Over 110 million people in the United States have high blood cholesterol levels. Known as hyperlipidemia, this “silent” and exceptionally common condition is a significant risk factor for heart disease and stroke, two leading causes of death among American adults.

Finding out you have high cholesterol can be concerning, but it’s also the first step toward getting this serious problem under control before it undermines your health. At Woodlands Vein Center & Preventative Medicine Clinic in Shenandoah, Texas, our in-depth cholesterol management approach consists of four important components of care:

  • Heart-healthy dietary changes
  • Key lifestyle recommendations
  • Cholesterol-lowering medicine
  • Existing chronic disease control

Read on as board-certified nurse practitioner and clinical lipid specialist Eliza Codd, ARNP, FNP-BC, AG-ACNP-BC, CLS, takes a closer look at how your eating patterns can influence your cholesterol levels, for better or worse: Just as the wrong foods can elevate your blood lipid levels, the right foods can help you bring them back under control.

A short tutorial on blood cholesterol

Cholesterol is an essential waxy substance that’s found in your blood and body cells. Your liver produces all the cholesterol you need to keep your cells and organs healthy, but certain dietary choices can increase your cholesterol levels.

If a blood lipid panel reveals that you have high cholesterol, it means there’s too much “bad” low-density lipoprotein (LDL) cholesterol circulating in your bloodstream. LDL cholesterol builds up within the walls of your blood vessels and makes them hard and inflexible, elevating your risk of heart disease and stroke.

Your cholesterol profile can also be unhealthy if you have:

  • Low levels of high-density lipoprotein (HDL) cholesterol, the “good” kind that picks up excess blood cholesterol and carries it back to your liver for processing
  • High triglycerides, a type of blood-circulating fat that your body uses for energy

Because HDL cholesterol helps keep your LDL and total cholesterol levels in check, having low HDL cholesterol — especially if you also have high triglycerides and/or high LDL cholesterol levels — leaves you more vulnerable to having a heart attack or stroke.

Foods that promote high cholesterol

While foods that contain cholesterol — like red meat, eggs, and full-fat dairy products — can raise your cholesterol levels, it’s really saturated fat (and trans fat) that you should watch out for. Why? A high-fat diet that’s rich in unhealthy fats increases your blood cholesterol levels by prompting your liver to produce more cholesterol.

Fatty foods that are notorious for raising total and LDL cholesterol levels include:

  • Red meat, including beef, ribs, pork chops, and lamb
  • Processed meat, like hot dogs, sausage, and bacon
  • Fried foods, including French fries and fried chicken
  • Baked goods like donuts, cookies, cake, and muffins
  • Full-fat dairy products such as cheese and whole milk

The first dietary step toward reducing high cholesterol levels is limiting your fat intake: No more than 25-35% of your daily calories should come from fat, and saturated fat should account for less than 7% of your daily calories.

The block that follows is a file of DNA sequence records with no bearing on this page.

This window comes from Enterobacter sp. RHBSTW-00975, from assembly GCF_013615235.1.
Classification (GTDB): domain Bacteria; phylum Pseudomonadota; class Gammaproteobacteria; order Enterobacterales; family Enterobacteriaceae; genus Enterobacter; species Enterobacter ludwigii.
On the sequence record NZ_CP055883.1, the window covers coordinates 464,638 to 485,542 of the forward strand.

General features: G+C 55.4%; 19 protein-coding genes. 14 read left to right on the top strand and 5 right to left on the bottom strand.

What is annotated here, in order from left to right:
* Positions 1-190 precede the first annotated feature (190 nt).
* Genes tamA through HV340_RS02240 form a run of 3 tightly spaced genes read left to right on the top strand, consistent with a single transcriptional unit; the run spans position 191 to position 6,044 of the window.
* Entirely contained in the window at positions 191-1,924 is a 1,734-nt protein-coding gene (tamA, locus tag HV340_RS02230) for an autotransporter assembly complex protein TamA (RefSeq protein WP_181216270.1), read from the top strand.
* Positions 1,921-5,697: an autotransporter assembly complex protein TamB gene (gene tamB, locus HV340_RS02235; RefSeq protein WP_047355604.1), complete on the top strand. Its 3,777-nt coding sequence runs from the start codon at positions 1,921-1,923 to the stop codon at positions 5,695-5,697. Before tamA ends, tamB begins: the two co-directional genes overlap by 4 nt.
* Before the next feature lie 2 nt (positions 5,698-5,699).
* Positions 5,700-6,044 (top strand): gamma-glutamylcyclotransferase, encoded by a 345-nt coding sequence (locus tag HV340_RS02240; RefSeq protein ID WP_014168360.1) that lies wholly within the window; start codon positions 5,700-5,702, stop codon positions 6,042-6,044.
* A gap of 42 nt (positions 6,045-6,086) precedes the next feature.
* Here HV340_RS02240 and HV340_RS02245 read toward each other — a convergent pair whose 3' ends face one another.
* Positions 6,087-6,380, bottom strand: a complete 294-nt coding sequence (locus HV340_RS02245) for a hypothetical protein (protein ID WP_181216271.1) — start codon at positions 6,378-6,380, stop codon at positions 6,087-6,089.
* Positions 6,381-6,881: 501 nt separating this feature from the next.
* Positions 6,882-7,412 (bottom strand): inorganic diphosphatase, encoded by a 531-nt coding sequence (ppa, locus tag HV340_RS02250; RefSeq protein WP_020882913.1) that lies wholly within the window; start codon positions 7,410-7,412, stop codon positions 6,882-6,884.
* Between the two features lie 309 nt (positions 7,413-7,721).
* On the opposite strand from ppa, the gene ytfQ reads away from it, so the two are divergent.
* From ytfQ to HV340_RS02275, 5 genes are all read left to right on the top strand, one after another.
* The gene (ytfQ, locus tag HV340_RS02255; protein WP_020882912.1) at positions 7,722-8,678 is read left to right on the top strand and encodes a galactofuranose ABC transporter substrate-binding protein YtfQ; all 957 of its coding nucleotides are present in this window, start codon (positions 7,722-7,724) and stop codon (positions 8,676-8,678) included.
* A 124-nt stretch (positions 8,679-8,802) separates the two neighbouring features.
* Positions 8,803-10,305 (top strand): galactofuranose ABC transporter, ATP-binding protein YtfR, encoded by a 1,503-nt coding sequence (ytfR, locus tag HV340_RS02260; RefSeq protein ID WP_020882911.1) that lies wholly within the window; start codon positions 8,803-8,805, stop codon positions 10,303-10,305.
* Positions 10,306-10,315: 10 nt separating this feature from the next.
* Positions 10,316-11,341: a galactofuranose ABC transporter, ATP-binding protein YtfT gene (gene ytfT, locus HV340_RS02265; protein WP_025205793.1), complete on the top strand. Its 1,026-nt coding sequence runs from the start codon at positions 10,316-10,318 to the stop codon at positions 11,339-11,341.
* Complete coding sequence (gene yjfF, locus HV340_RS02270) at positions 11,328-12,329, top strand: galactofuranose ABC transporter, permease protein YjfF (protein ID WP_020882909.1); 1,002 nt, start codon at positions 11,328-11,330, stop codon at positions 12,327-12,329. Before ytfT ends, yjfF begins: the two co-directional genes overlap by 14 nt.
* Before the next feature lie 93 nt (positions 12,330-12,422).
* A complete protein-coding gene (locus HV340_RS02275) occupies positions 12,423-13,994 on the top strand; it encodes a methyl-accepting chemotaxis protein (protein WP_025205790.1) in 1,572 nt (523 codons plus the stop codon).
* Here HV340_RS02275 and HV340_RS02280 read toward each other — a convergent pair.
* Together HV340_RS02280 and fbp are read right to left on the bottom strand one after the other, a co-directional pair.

Cholesterol-lowering dietary patterns

While restricting your intake of saturated fats can have a positive effect on your cholesterol numbers, increasing your consumption of foods that actively reduce blood cholesterol levels is just as important.

Beneficial nutrients and natural compounds that promote healthier cholesterol levels include soluble dietary fiber, plant sterols and stanols (phytosterols), and polyunsaturated fatty acids. To achieve healthier cholesterol numbers, we recommend that you:

Get plenty of soluble fiber

Soluble dietary fiber binds to cholesterol and its precursors in your digestive system and drags them out of your body, preventing them from entering your bloodstream. Foods that are rich in soluble fiber include:

  • Whole-grain cereals such as oatmeal, oat bran, and barley
  • Fruits such as apples, pears, berries, oranges, and prunes
  • Legumes such as lentils, kidney beans, chickpeas, and lima beans

Getting five to 10 grams (or more) of soluble fiber each day has been shown to reduce LDL and total cholesterol levels.

Eat more fruits and vegetables

Finding ways to eat more fruits and vegetables throughout the day helps increase your intake of potent cholesterol-lowering compounds known as plant stanols or sterols. Like soluble fiber, phytosterols block your body from absorbing cholesterol in the digestive tract.

Consume polyunsaturated fats

Heart-healthy, polyunsaturated fatty acids, which are found in certain plant and animal foods, can directly lower LDL and total cholesterol levels. Polyunsaturated fats include omega-3 fatty acids, which help lower triglyceride levels and boost healthy HDL cholesterol levels.

Foods that are rich in polyunsaturated fats include walnuts, sunflower seeds, flaxseeds, and soybean oil; fatty fish like salmon and tuna are excellent sources of omega-3 fatty acids.

Healthy cholesterol levels are in reach

Looking to reduce your cholesterol levels? We can help. Call or click online and schedule a visit at Woodlands Vein Center & Preventative Medicine Clinic in Shenandoah, Texas, today.

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